No matter which type of brake you equip, the right replacement components, including friction, are also vital to ensuring your ADAS technology is performing optimally.

You’ll find no shortage of aftermarket friction options for both disc and drum brakes — but caution is warranted: Not all the friction options out there will meet the stopping distance requirements of Federal Motor Vehicle Safety Standards (FMVSS) 121. The wrong friction can also lead to excessive rotor or pad wear, which means more downtime, higher maintenance costs, and increased brake jobs.

Bendix always recommends using like-for-like components during replacement. These components help maintain the original manufacturer’s braking performance levels and provide protection of your investment in your drivers and vehicles.

Technology & Driver Education — How It All Connects

ADAS features continue to evolve and expand across the North American commercial vehicle landscape: There are highway departure alert and braking capabilities, which can apply the brakes if a system determines the vehicle has left the roadway unintentionally, and multi-lane AEB, which can continually apply the brakes after an automatic braking event in which the driver steers into an adjacent lane where another forward vehicle is detected. Other steering assist options can help compensate for high winds or road crown to ease driver fatigue.

Given the countless situations and road conditions people behind the wheel face every day, it’s vital to ensure that drivers receive proper training on ADAS capabilities and their limitations. Additionally, it’s absolutely necessary to support your driver assistance technologies with effective, reliable, and well-maintained brakes. Protecting your driving team, vehicles, and safety systems isn’t just guarding your investment — it’s helping contribute to safer roads for all who share them.

Mark Holley is Director of Marketing and Customer Solutions – Wheel-End, Bendix Commercial Vehicle Systems LLC. Holley’s career as an accomplished professional with a broad range of practical business experience spans over 25 years in the commercial vehicle industry. He has held numerous key roles in operations, product marketing, and product management in the OEM and aftermarket segments.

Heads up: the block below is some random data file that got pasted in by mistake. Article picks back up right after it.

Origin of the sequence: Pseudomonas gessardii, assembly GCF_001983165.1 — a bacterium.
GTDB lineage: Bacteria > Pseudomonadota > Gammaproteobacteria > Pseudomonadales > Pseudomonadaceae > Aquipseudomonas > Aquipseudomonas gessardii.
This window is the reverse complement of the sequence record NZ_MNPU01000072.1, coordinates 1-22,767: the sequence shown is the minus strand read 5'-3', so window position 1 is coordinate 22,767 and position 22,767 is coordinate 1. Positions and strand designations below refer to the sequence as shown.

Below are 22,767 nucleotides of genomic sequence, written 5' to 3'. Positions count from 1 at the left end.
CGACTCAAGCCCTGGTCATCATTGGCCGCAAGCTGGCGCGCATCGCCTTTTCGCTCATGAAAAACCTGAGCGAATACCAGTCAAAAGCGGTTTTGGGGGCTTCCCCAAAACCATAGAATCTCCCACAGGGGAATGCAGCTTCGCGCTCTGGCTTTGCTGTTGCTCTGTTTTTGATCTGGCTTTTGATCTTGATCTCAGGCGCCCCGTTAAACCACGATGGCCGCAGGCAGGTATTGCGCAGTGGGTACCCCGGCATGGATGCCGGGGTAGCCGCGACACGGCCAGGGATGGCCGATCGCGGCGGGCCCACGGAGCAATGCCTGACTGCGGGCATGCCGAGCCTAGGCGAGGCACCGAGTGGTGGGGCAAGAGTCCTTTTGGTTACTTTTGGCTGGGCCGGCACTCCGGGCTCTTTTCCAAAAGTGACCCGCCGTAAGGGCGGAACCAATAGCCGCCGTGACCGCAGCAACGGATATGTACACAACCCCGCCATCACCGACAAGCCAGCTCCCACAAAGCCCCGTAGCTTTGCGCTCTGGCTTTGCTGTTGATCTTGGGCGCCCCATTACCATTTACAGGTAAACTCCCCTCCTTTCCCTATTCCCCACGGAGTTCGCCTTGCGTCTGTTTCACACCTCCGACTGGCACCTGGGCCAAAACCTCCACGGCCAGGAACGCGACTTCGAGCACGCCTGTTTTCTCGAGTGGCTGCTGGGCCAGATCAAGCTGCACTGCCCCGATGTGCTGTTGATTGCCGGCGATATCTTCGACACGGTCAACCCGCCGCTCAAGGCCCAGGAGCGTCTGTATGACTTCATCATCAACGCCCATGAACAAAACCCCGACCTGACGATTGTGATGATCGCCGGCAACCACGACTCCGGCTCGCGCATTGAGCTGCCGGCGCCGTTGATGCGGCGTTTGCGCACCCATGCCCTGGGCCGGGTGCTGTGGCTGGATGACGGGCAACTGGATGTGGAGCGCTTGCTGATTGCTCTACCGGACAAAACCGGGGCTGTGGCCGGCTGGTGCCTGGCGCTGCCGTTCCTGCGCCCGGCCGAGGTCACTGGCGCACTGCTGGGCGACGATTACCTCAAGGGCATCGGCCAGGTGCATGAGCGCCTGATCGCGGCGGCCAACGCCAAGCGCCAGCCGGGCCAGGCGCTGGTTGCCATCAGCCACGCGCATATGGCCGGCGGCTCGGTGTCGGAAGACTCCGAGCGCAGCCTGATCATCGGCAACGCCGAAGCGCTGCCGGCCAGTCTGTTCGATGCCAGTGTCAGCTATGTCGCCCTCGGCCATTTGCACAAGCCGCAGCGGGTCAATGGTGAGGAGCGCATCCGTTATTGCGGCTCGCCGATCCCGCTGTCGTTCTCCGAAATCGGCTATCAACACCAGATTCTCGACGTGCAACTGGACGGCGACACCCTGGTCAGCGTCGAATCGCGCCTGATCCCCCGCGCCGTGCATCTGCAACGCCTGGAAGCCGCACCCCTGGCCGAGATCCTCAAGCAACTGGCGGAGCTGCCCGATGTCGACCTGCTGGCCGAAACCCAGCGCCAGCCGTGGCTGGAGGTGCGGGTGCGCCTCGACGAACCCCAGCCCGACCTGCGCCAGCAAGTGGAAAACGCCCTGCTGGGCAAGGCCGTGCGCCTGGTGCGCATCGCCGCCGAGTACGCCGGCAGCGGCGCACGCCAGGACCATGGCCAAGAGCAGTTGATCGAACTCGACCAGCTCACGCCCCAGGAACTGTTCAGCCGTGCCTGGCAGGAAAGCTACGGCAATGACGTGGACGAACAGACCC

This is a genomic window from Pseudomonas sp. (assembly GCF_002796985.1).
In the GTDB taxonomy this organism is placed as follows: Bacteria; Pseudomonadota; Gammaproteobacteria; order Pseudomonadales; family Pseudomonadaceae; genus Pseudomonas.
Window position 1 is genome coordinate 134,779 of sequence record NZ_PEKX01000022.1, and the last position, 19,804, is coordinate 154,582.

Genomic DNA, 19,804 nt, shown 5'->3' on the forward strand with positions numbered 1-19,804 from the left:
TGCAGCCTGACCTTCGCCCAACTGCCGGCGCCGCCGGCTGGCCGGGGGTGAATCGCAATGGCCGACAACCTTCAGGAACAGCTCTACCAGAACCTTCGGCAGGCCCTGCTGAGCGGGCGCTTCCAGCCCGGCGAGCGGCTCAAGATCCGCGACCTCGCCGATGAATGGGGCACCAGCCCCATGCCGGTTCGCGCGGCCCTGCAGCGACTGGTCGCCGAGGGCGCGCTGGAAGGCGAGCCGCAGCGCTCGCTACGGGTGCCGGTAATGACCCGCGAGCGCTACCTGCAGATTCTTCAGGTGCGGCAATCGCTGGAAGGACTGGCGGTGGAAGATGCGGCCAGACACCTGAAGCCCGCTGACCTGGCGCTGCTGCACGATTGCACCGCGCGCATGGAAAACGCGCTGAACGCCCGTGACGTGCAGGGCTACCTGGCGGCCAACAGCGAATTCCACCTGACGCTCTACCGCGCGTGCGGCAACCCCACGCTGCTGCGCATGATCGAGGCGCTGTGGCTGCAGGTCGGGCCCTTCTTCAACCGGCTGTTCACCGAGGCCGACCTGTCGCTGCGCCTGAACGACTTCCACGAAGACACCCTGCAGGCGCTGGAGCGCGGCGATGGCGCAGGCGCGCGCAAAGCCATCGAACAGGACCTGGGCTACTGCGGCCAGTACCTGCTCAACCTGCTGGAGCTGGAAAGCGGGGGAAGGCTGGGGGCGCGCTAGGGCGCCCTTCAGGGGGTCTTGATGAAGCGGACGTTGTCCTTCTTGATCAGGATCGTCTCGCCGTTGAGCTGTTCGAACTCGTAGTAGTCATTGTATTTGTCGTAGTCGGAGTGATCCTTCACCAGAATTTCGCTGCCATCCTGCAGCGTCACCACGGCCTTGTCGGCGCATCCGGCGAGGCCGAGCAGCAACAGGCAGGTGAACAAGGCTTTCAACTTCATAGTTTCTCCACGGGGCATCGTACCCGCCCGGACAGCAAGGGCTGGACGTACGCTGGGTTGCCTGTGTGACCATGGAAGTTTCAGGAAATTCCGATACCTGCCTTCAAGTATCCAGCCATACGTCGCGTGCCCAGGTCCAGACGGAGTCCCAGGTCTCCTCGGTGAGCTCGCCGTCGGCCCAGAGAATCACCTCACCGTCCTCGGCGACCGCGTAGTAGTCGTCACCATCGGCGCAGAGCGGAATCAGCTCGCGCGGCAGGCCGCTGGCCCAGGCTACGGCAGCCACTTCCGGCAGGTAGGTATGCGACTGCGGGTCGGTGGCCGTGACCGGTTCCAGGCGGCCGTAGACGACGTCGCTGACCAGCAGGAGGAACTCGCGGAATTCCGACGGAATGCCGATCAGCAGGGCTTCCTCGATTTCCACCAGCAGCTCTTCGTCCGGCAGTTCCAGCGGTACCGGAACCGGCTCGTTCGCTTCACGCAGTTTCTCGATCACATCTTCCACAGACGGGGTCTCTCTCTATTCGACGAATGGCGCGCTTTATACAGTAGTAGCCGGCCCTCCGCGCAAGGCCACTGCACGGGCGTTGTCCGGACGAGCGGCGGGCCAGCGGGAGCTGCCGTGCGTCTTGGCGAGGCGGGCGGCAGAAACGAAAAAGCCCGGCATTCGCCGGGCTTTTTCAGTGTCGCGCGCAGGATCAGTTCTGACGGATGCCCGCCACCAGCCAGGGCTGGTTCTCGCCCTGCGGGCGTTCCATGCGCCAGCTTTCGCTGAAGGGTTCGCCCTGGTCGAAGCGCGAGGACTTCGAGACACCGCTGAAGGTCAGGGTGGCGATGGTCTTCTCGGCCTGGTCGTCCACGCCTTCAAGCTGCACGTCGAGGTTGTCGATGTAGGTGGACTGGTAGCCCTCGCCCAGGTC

Bendix Commercial Vehicle Systems, a member of Knorr-Bremse, develops and supplies leading-edge active safety technologies, energy management solutions, and air brake charging and control systems and components under the Bendix® brand name for medium- and heavy-duty trucks, tractors, trailers, buses, and other commercial vehicles throughout North America. An industry pioneer, employing more than 4,400 people, Bendix — and its wholly owned subsidiary, R.H. Sheppard Co., Inc. — is driven to deliver the best solutions for improved vehicle safety, performance, and overall operating cost. Contact us at 1-800-AIR-BRAKE (1-800-247-2725) or visit bendix.com. Stay connected and informed through Bendix expert podcasts, blog posts, videos, and other resources at knowledge-dock.com. Follow Bendix on X, formerly known as Twitter, at twitter.com/Bendix_CVS. Log on and learn from the Bendix experts at brake-school.com. And to learn more about career opportunities at Bendix, visit bendix.com/careers.